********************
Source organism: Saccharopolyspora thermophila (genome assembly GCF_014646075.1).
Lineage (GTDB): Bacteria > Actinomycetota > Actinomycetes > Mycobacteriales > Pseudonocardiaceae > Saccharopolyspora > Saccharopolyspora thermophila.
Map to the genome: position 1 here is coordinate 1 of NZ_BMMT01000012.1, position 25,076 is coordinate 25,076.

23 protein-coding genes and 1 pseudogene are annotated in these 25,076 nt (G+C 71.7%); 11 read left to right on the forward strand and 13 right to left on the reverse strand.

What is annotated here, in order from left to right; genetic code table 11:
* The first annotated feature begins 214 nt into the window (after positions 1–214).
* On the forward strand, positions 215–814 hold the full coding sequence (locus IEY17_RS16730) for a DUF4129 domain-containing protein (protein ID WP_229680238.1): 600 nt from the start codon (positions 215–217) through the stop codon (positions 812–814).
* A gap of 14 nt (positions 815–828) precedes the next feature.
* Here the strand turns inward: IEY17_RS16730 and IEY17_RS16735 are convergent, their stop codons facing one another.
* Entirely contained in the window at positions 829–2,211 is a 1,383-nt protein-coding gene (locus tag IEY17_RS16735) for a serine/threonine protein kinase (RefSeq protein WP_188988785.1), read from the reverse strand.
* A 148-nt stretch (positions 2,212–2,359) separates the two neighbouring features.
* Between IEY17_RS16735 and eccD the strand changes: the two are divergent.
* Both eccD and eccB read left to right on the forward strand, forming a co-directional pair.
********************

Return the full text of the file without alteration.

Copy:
Source organism: Saccharopolyspora thermophila (genome assembly GCF_014646075.1).
Lineage (GTDB): Bacteria > Actinomycetota > Actinomycetes > Mycobacteriales > Pseudonocardiaceae > Saccharopolyspora > Saccharopolyspora thermophila.
Map to the genome: position 1 here is coordinate 1 of NZ_BMMT01000012.1, position 25,076 is coordinate 25,076.

23 protein-coding genes and 1 pseudogene are annotated in these 25,076 nt (G+C 71.7%); 11 read left to right on the forward strand and 13 right to left on the reverse strand.

What is annotated here, in order from left to right; genetic code table 11:
* The first annotated feature begins 214 nt into the window (after positions 1–214).
* On the forward strand, positions 215–814 hold the full coding sequence (locus IEY17_RS16730) for a DUF4129 domain-containing protein (protein ID WP_229680238.1): 600 nt from the start codon (positions 215–217) through the stop codon (positions 812–814).
* A gap of 14 nt (positions 815–828) precedes the next feature.
* Here the strand turns inward: IEY17_RS16730 and IEY17_RS16735 are convergent, their stop codons facing one another.
* Entirely contained in the window at positions 829–2,211 is a 1,383-nt protein-coding gene (locus tag IEY17_RS16735) for a serine/threonine protein kinase (RefSeq protein WP_188988785.1), read from the reverse strand.
* A 148-nt stretch (positions 2,212–2,359) separates the two neighbouring features.
* Between IEY17_RS16735 and eccD the strand changes: the two are divergent.
* Both eccD and eccB read left to right on the forward strand, forming a co-directional pair.